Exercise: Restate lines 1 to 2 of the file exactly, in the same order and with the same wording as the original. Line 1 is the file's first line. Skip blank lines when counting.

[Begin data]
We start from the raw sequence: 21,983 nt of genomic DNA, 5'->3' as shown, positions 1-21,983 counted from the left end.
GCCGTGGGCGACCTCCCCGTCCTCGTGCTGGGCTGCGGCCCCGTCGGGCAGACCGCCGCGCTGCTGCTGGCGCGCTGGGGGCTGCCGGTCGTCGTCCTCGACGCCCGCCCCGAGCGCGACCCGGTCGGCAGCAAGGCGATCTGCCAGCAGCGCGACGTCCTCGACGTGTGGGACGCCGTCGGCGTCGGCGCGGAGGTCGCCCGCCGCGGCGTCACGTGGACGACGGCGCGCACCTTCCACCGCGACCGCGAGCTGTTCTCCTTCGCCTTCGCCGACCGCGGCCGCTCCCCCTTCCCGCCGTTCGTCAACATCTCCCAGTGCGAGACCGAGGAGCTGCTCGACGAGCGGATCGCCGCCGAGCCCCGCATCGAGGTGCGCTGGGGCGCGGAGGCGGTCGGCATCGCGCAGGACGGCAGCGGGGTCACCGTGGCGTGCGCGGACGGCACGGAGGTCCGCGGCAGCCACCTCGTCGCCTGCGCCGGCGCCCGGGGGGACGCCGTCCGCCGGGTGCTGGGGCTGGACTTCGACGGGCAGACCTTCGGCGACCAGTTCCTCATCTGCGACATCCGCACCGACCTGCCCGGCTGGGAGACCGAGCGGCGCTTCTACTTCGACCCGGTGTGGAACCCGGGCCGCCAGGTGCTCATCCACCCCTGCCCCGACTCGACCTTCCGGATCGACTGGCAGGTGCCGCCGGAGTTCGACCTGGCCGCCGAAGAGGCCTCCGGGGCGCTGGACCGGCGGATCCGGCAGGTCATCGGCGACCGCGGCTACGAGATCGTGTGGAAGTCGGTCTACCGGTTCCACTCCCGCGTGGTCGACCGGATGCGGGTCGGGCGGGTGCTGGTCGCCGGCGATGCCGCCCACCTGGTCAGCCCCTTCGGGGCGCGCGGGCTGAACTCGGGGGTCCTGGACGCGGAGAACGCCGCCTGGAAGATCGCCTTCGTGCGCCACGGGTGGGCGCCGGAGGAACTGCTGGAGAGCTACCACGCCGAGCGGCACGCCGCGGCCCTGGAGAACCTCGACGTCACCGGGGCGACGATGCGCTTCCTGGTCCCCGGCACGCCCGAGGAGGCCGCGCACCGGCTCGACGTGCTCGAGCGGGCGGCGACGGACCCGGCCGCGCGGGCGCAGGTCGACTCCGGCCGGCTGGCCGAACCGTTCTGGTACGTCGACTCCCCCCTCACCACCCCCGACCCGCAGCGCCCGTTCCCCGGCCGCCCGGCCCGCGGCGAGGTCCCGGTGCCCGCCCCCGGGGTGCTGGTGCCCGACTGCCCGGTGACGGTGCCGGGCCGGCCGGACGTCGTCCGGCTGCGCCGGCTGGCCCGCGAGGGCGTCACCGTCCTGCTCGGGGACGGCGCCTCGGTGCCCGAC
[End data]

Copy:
We start from the raw sequence: 21,983 nt of genomic DNA, 5'->3' as shown, positions 1-21,983 counted from the left end.
GCCGTGGGCGACCTCCCCGTCCTCGTGCTGGGCTGCGGCCCCGTCGGGCAGACCGCCGCGCTGCTGCTGGCGCGCTGGGGGCTGCCGGTCGTCGTCCTCGACGCCCGCCCCGAGCGCGACCCGGTCGGCAGCAAGGCGATCTGCCAGCAGCGCGACGTCCTCGACGTGTGGGACGCCGTCGGCGTCGGCGCGGAGGTCGCCCGCCGCGGCGTCACGTGGACGACGGCGCGCACCTTCCACCGCGACCGCGAGCTGTTCTCCTTCGCCTTCGCCGACCGCGGCCGCTCCCCCTTCCCGCCGTTCGTCAACATCTCCCAGTGCGAGACCGAGGAGCTGCTCGACGAGCGGATCGCCGCCGAGCCCCGCATCGAGGTGCGCTGGGGCGCGGAGGCGGTCGGCATCGCGCAGGACGGCAGCGGGGTCACCGTGGCGTGCGCGGACGGCACGGAGGTCCGCGGCAGCCACCTCGTCGCCTGCGCCGGCGCCCGGGGGGACGCCGTCCGCCGGGTGCTGGGGCTGGACTTCGACGGGCAGACCTTCGGCGACCAGTTCCTCATCTGCGACATCCGCACCGACCTGCCCGGCTGGGAGACCGAGCGGCGCTTCTACTTCGACCCGGTGTGGAACCCGGGCCGCCAGGTGCTCATCCACCCCTGCCCCGACTCGACCTTCCGGATCGACTGGCAGGTGCCGCCGGAGTTCGACCTGGCCGCCGAAGAGGCCTCCGGGGCGCTGGACCGGCGGATCCGGCAGGTCATCGGCGACCGCGGCTACGAGATCGTGTGGAAGTCGGTCTACCGGTTCCACTCCCGCGTGGTCGACCGGATGCGGGTCGGGCGGGTGCTGGTCGCCGGCGATGCCGCCCACCTGGTCAGCCCCTTCGGGGCGCGCGGGCTGAACTCGGGGGTCCTGGACGCGGAGAACGCCGCCTGGAAGATCGCCTTCGTGCGCCACGGGTGGGCGCCGGAGGAACTGCTGGAGAGCTACCACGCCGAGCGGCACGCCGCGGCCCTGGAGAACCTCGACGTCACCGGGGCGACGATGCGCTTCCTGGTCCCCGGCACGCCCGAGGAGGCCGCGCACCGGCTCGACGTGCTCGAGCGGGCGGCGACGGACCCGGCCGCGCGGGCGCAGGTCGACTCCGGCCGGCTGGCCGAACCGTTCTGGTACGTCGACTCCCCCCTCACCACCCCCGACCCGCAGCGCCCGTTCCCCGGCCGCCCGGCCCGCGGCGAGGTCCCGGTGCCCGCCCCCGGGGTGCTGGTGCCCGACTGCCCGGTGACGGTGCCGGGCCGGCCGGACGTCGTCCGGCTGCGCCGGCTGGCCCGCGAGGGCGTCACCGTCCTGCTCGGGGACGGCGCCTCGGTGCCCGAC